A house is undoubtedly one of the most expensive purchases in a person’s lifetime. Construction costs and monthly mortgage payments alone can leave you stressing about your finances. Furthermore, if you want a house that’s specifically built to suit your aesthetic preferences, the expenses can surge even higher.
The good news for all eccentric souls out there, whose goals include owning a unique home, is there are plenty of types and designs that not only boast beautiful architecture but are also easy on the pocket.
Here are some unconventional, cost-effective ideas you can take inspiration from for your dream house:
Now, you may not be too keen on making a mud house your permanent place of residence, considering that it seems more of a tourist attraction than an actual home. However, don’t dismiss this idea without knowing its advantages.
Mud can be upgraded into a “high-performance building material” through a relatively simple process. Furthermore, mud blocks that have undergone stabilization are observed to be much less susceptible to pest infestation like rodents and termites. Not only that, as it’s also cost-effective and eco-friendly compared to other materials like regular bricks and concrete.
The history of using mud in architectural structures go way back with the awe-inspiring forts in Morocco, ancient vaults and arches in the Nile Valley, and world-famous multi-storeyed houses of the Pueblo Indians in Latin America being made of sun-baked mud.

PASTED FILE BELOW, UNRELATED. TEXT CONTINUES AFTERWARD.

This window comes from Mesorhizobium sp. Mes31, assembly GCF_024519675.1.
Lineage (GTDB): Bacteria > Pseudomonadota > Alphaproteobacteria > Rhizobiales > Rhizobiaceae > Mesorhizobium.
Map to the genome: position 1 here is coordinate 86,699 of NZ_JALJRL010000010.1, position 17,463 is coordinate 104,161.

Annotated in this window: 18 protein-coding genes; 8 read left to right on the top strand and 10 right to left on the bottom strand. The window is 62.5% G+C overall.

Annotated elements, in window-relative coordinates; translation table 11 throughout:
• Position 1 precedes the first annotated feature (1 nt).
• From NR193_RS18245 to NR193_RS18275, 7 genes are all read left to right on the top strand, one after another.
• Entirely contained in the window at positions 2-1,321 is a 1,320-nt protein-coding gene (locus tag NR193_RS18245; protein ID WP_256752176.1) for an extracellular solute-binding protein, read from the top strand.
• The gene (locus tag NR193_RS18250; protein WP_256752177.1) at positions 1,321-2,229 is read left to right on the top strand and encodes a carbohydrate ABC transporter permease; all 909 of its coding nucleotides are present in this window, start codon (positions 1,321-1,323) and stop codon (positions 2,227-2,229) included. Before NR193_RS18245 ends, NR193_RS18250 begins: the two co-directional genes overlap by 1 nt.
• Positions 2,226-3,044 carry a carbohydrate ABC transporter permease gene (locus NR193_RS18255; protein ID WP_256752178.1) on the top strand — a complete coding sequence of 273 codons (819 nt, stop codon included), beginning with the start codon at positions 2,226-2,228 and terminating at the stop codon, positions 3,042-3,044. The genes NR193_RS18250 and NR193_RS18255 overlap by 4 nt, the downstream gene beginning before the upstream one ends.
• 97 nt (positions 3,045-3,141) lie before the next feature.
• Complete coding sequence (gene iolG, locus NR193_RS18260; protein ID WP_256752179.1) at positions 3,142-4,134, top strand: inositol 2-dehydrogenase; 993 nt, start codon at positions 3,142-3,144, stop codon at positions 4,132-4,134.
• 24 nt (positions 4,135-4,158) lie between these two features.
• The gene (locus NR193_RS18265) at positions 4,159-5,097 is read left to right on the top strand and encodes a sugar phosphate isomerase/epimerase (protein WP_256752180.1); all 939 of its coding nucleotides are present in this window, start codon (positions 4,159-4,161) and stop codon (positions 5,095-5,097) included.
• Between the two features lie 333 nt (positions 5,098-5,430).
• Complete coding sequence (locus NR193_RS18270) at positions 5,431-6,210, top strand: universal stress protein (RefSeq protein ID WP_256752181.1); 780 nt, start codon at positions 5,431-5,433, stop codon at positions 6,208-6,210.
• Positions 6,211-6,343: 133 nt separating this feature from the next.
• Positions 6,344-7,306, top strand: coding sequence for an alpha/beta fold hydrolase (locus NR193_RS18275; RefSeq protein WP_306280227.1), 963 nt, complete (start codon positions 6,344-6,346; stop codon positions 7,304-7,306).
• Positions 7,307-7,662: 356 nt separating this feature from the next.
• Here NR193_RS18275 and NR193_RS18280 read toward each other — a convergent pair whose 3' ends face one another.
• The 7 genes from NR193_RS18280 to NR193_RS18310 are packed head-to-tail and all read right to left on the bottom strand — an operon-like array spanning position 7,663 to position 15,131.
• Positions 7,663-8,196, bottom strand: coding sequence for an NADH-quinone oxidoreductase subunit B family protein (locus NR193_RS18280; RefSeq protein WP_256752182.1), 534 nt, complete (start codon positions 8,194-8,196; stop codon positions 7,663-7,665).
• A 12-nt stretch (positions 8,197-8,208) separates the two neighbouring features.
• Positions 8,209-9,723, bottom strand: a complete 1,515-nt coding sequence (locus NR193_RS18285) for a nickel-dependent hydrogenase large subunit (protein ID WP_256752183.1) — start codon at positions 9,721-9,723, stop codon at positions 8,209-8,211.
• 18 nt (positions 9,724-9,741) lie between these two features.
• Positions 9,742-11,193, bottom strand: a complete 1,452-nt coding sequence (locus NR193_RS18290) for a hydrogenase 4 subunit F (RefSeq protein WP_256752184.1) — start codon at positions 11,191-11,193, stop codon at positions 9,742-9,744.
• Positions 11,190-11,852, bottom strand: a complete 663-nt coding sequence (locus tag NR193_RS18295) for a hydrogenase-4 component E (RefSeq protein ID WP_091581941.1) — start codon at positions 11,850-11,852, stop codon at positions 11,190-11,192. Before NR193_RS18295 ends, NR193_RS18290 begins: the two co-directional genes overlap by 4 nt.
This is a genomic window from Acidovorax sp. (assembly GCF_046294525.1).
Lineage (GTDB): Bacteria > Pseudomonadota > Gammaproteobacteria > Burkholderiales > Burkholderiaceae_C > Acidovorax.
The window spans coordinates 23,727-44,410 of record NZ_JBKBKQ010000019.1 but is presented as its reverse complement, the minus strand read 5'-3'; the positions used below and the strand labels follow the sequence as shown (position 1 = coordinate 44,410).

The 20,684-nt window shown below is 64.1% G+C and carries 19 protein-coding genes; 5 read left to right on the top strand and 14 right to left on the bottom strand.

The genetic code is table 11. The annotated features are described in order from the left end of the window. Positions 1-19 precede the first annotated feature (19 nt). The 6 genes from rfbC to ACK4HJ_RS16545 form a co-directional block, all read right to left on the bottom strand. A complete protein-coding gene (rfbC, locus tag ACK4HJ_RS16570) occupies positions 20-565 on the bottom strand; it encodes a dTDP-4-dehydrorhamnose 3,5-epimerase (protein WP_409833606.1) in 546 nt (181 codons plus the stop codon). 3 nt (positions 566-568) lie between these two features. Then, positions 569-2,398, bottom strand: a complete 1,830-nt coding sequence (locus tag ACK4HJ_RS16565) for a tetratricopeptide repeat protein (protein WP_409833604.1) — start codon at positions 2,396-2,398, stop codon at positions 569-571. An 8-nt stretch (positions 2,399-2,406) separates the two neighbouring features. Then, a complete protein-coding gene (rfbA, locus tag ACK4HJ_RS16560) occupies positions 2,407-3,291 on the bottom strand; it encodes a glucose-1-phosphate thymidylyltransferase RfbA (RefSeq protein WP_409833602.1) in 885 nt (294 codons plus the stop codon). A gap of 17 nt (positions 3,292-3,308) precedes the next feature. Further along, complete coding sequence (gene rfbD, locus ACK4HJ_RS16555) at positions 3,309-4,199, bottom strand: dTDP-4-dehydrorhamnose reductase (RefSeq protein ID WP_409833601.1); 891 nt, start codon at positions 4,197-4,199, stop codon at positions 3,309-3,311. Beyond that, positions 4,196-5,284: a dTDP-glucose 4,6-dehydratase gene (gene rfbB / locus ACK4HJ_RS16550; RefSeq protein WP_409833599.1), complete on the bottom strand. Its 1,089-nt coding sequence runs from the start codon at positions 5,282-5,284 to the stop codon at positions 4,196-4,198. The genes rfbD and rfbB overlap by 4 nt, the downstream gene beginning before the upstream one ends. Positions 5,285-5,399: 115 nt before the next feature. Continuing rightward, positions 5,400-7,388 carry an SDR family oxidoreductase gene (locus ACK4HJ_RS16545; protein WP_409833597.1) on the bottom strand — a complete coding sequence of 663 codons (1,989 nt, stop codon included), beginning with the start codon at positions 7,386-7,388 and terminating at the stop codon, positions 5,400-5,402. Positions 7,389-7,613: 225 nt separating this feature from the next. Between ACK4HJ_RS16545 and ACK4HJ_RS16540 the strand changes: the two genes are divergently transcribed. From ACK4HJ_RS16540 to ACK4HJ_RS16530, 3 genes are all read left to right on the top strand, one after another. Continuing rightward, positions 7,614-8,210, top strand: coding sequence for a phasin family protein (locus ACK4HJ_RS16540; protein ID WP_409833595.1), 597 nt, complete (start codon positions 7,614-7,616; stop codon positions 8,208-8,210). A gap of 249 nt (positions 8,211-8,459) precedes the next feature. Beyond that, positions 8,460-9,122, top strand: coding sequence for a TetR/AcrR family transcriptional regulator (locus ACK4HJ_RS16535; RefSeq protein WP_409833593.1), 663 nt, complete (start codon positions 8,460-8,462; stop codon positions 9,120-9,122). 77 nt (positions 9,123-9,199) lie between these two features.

You can even add modern functionality to a mud house’s classic appearance. Check out the Sans Souci in Bengaluru and the Arulville retreat in Tamil Nadu as both are aesthetically appealing and environmentally sustainable.
The construction of a timber-framed house is an ancient art that entails traditional framing techniques to connect a network of posts, rafters, braces, and beams using mallets, chisels, and pegs. In fact, it’s a basic engineering method used in German and Scandinavian woodworking traditions. It’s also been extensively applied in creating structures in Asia, Francophone regions, and the British Isles in the early centuries.
Nowadays, many manufacturers utilize high-tech methods to build prefabricated homes that allow for a shorter duration of construction, leading to decreased labor costs. Not only that, but timber is also much cheaper and has a lower environmental impact than steel frames.
Timber has been receiving numerous praises for being an eco-friendly and renewable resource, so a timber-framed house can help cut energy bills since it provides better insulation during seasons with intense temperatures. Furthermore, it can give a peaceful, soundproof environment that’s made possible by its density.
A dome house is an affordable and environmental-friendly option. According to TreeHugger.com, the construction of a dome house doesn’t involve deforestation or produce waste. It’s usually made of polystyrene that is derived from carbon and hydrogen and cast through clean procedures.
Generally, this prefabricated house with multiple parts can be assembled within a short period of time. In fact, in Japan, a dome house only takes only up to seven days to assemble, with the process being performed by three to four people. For design inspo, check out Steve Areen’s aircrete dome house in Thailand as well.
Aesthetics and quality don’t always indicate skyrocketing costs. If you take the time to explore different options, you can end up with a top-of-the-line, distinctive, and durable house that is also environmentally sustainable and economical.